121 min., rated R.
Daring in ways a lot of modern filmmakers would not even try in fear of failing, writer-director Darren Aronofsky is one of cinema’s most courageous cinematic artists who really swings for the fences and never lets his audience know where he’s taking them. His latest offering may be the last word in his thoughtful, challenging auteur sensibilities. Shrouded in cagey mystery, “mother!” is, no contest, the least commercially viable and most polarizing studio film of the year, and amen to that. Paramount Pictures has allowed Aronofsky to make precisely the movie he intended to make, and he pushes things all the way to the point that mainstream audiences aren’t going to know what hit them. It is not quite the “Rosemary’s Baby”-like horror film that it’s being sold as in the violin-heavy, brilliantly cut trailers—and one of the very similarly designed one-sheets—but it is its own fascinating creation that impresses with a singular vision and staggeringly fearless nerve. Though it's important to keep an open mind with the final product on the screen, many will find this experimental piece of work to be esoteric, pretentious self-therapy for the filmmaker and others will be infuriated that it deceives in not being the kind of film advertised (perhaps another “It Comes at Night” situation). A cinematic Rorschach Test, anxiety attack, and hallucinatory nightmare unlike anything else, “mother!” is a tour de force that is hard to process after just one sitting but even harder to ignore and worthy of discussion for years to come.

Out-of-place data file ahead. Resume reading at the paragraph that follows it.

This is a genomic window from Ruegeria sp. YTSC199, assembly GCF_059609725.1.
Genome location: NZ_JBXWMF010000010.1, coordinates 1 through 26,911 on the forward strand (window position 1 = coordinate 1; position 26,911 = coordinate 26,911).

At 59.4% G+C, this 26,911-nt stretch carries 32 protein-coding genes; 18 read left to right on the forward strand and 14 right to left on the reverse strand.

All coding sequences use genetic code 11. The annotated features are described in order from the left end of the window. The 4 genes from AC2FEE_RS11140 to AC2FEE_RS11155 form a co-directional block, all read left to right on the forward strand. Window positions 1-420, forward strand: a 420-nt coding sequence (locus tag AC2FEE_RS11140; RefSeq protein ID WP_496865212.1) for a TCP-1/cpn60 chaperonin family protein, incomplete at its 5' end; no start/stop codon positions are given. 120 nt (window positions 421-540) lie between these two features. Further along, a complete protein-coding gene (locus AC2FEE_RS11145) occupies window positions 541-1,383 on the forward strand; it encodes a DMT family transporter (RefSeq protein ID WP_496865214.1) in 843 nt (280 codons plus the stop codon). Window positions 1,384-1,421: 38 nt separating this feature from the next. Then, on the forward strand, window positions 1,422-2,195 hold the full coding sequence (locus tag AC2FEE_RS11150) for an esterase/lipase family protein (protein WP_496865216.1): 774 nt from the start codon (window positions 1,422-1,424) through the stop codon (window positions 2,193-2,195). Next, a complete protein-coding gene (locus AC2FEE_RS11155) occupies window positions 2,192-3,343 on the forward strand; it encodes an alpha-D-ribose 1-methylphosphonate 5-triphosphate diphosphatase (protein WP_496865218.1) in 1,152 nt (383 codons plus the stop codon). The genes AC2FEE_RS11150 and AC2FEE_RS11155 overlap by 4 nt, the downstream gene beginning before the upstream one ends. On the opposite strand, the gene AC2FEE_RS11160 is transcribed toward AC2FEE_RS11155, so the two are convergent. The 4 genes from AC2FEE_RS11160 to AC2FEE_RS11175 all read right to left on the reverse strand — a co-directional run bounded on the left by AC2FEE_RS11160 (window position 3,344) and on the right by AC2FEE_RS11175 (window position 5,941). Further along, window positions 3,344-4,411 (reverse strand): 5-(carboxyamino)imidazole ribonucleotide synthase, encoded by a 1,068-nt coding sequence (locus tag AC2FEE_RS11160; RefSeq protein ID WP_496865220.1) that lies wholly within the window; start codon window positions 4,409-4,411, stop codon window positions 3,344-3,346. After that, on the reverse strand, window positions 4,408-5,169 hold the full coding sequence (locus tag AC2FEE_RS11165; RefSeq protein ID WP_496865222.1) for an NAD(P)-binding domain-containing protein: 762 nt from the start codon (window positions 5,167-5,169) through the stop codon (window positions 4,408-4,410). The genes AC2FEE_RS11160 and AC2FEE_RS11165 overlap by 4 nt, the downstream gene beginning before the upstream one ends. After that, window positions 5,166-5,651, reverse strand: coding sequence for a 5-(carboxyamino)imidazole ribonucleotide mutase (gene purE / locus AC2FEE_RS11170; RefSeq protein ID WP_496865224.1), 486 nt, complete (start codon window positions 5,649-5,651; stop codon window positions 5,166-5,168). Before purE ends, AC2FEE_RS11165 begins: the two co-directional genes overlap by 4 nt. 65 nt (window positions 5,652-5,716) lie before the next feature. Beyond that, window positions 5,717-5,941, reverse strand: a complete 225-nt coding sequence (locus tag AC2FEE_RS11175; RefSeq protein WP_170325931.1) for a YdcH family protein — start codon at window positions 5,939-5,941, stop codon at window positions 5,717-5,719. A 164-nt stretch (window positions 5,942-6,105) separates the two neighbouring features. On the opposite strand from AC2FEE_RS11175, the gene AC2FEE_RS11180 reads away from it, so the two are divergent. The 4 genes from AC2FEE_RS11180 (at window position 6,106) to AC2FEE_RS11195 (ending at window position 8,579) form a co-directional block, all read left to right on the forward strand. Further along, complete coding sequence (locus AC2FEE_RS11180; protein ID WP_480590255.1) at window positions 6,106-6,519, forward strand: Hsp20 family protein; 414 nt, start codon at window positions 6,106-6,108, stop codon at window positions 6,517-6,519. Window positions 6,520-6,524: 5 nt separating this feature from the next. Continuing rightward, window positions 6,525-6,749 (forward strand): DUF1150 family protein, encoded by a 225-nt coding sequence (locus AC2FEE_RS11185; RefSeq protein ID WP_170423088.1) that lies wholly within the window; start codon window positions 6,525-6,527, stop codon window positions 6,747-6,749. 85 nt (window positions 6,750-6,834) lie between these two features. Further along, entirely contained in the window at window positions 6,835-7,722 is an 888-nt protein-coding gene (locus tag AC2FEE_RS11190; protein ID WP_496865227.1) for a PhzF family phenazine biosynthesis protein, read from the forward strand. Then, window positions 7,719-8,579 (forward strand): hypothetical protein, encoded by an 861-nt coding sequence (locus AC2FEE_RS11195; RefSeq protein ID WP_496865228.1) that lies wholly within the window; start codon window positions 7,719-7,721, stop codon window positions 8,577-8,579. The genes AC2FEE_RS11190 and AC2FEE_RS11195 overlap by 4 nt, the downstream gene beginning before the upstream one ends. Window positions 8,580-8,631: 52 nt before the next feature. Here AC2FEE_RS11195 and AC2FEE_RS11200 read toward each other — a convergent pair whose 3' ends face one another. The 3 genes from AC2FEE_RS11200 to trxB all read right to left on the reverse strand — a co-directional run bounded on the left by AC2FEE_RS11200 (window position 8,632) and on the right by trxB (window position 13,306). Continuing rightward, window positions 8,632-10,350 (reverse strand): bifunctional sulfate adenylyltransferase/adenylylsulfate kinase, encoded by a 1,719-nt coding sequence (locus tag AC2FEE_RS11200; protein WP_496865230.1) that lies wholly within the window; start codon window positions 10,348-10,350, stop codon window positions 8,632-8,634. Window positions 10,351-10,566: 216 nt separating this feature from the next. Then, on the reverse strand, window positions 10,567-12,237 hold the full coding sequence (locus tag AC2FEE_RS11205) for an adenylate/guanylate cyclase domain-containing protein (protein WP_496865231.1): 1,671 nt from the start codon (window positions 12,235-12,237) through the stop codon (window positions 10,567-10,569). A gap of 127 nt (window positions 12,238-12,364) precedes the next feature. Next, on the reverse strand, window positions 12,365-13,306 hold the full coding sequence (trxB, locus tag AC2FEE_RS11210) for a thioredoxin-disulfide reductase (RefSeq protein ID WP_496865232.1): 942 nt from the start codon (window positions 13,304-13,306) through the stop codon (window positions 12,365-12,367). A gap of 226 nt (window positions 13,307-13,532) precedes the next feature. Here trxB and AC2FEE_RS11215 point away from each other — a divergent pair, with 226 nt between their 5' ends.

In “mother!,” nobody has an actual name and the single setting is just as much of a living, breathing and bleeding character. “Mother,” a not-yet-pregnant young woman (Jennifer Lawrence), and “Him," her older husband and a celebrated poet with writer’s block, have formed a paradise together in an isolated farmhouse in a painterly clearing. She spends her days restoring the house by herself and making meals for them, he tries working to publish his latest masterpiece, and they clearly love one another. One night, there is a knock at a door, and it’s a strange Man (Ed Harris) who claims to be an orthopedic doctor searching for a bed and breakfast and keeps having coughing fits. Against Mother’s cautious opinion, Him opens up their house to the Man and gives him a room. The next morning, the stranger’s wife (Michelle Pfeiffer) knocks at the door. This other couple make themselves at home and can’t keep their hands off each other. And then the Man and Woman’s two adult sons (brothers Brian and Domhnall Gleeson) show up. And then more uninvited guests keep coming. And then things turn violent and anarchic.